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  Citation statistics : Table of Contents
   2016| October-December  | Volume 3 | Issue 4  
    Online since September 30, 2016

 
 
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ORIGINAL ARTICLE
Study of Variations in the Origin of Obturator Artery
Preeti Dnyandeo Sonje, P Vatsalaswamy
October-December 2016, 3(4):131-135
DOI:10.4103/0972-0820.191494  
Introduction: Obturator artery is the branch of anterior division of internal iliac artery. Variations in its origin are quite common and are very important from surgical point of view. Methods: To study the variations in the origin of the obturator artery 35 dissected vessels were studied. Results: Commonest variation of its origin from the posterior division of internal iliac artery was found in five cases. Other variations like its origin from internal pudendal artery or from inferior gluteal artery were also found, which are also discussed along with its embryological basis and clinical significance. Conclusions: Knowledge of anomalous origin of obturator artery from posterior division is helpful to vascular surgeons while planning endovascular treatment.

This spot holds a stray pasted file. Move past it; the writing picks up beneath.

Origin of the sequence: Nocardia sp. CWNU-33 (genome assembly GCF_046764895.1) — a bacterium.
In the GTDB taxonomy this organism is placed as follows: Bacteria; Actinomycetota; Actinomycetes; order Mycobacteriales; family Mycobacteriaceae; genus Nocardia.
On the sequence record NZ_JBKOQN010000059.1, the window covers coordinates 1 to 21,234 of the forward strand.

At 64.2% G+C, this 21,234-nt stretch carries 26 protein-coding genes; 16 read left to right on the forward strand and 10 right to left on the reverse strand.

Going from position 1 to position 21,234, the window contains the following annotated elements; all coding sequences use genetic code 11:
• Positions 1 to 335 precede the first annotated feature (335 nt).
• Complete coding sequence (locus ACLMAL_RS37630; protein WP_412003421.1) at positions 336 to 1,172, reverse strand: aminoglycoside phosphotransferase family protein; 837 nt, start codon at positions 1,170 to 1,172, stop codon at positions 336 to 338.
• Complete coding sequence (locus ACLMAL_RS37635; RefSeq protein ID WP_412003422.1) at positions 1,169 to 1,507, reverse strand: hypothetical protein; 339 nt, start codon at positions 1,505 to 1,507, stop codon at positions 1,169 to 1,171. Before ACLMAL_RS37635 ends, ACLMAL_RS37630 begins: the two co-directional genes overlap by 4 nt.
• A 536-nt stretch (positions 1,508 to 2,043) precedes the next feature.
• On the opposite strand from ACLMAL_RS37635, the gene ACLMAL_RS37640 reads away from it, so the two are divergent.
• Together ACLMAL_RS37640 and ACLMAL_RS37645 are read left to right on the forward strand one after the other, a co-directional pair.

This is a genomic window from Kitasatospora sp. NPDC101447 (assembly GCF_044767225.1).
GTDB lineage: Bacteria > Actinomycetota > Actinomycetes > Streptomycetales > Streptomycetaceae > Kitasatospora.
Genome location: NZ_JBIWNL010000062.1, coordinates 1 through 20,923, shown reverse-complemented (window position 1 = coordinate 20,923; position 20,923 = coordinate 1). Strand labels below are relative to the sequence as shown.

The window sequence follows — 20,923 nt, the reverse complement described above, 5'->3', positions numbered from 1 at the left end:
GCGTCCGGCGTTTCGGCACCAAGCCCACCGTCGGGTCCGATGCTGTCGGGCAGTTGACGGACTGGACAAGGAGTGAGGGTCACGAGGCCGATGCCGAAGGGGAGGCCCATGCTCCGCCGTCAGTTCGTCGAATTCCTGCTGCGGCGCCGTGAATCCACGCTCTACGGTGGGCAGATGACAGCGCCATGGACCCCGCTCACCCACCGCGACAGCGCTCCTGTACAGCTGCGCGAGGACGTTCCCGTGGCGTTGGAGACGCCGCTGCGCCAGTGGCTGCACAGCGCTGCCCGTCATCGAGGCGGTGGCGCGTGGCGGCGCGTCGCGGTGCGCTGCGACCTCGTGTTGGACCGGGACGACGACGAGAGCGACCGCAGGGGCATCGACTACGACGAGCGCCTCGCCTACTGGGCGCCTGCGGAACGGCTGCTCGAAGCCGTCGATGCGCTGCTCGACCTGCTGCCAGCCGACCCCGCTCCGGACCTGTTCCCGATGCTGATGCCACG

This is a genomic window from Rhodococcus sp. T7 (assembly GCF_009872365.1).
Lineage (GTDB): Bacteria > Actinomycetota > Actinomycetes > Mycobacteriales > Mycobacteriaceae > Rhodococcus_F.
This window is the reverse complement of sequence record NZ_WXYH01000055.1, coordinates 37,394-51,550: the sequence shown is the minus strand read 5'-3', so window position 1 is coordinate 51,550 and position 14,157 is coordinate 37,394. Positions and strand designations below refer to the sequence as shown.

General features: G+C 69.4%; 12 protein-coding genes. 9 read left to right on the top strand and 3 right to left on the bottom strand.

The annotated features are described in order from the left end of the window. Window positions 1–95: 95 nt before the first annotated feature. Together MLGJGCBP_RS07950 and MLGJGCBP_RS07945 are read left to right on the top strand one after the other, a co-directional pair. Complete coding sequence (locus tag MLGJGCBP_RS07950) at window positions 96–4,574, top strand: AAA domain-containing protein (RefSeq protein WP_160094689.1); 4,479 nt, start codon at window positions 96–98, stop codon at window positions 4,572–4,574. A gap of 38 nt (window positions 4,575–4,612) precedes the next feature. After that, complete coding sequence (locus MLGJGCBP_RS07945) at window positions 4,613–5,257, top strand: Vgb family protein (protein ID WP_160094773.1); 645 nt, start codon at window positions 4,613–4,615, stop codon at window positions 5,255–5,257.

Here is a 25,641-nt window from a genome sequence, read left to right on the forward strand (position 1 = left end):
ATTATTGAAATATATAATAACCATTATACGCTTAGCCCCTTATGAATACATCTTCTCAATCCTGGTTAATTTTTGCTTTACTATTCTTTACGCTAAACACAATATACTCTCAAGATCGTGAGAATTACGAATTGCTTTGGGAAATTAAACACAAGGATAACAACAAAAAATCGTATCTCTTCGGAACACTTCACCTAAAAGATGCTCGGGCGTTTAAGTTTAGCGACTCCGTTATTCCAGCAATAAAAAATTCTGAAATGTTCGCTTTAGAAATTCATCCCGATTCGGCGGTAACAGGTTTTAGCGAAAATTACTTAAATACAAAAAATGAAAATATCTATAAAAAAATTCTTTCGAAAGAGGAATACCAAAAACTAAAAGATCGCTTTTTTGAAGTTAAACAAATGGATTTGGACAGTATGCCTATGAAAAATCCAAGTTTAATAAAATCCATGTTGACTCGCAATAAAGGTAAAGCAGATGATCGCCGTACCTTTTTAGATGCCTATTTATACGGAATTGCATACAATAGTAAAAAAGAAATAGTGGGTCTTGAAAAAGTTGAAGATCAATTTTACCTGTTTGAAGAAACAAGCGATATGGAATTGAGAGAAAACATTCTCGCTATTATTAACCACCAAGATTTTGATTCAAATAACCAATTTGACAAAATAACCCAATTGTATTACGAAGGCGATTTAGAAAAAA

2 4,058 157
CASE REPORTS
True Aneurysm of the Superficial Temporal Artery
Velladuraichi Boologapandian, Nanthaprabu Manthiramoorthy, Devarajan Ilangovan, Karthikeyan Devadass
October-December 2016, 3(4):140-141
DOI:10.4103/0972-0820.191499  
True aneurysms of the superficial temporal artery are extremely rare. The majority of these aneurysms are a consequence of trauma. A 56-year-old male noticed a swelling in front of his left ear, which had slowly increased in size. There was no history of trauma. Computed tomography revealed an aneurysm of the main trunk of the superficial temporal artery. A ligation and excision was performed. The postoperative period was uneventful. Histology revealed a true aneurysm.